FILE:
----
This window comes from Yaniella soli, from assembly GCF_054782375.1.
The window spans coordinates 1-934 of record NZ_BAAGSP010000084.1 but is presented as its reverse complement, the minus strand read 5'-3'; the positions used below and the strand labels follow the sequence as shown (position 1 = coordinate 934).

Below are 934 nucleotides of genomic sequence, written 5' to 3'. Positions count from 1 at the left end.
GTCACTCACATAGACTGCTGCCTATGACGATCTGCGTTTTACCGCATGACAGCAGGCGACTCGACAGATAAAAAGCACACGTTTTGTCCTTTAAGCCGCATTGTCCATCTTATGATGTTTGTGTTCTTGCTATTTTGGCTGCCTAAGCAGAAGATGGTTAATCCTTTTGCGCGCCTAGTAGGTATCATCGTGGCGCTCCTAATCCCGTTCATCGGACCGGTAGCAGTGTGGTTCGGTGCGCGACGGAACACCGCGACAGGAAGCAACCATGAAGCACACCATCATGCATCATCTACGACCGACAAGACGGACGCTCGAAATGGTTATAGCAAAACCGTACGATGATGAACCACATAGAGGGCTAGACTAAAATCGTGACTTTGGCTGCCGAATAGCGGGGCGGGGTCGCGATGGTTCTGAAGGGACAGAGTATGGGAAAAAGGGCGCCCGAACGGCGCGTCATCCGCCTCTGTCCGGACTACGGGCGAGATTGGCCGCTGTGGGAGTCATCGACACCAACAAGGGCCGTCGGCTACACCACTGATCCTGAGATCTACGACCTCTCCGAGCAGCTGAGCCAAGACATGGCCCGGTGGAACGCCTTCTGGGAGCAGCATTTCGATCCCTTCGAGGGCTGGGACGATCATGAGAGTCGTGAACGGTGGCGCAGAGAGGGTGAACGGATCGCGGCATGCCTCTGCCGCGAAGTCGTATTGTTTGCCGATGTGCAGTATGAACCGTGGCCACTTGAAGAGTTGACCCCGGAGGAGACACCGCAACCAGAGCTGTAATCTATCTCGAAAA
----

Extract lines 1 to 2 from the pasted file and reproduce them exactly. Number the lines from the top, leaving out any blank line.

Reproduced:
This window comes from Yaniella soli, from assembly GCF_054782375.1.
The window spans coordinates 1-934 of record NZ_BAAGSP010000084.1 but is presented as its reverse complement, the minus strand read 5'-3'; the positions used below and the strand labels follow the sequence as shown (position 1 = coordinate 934).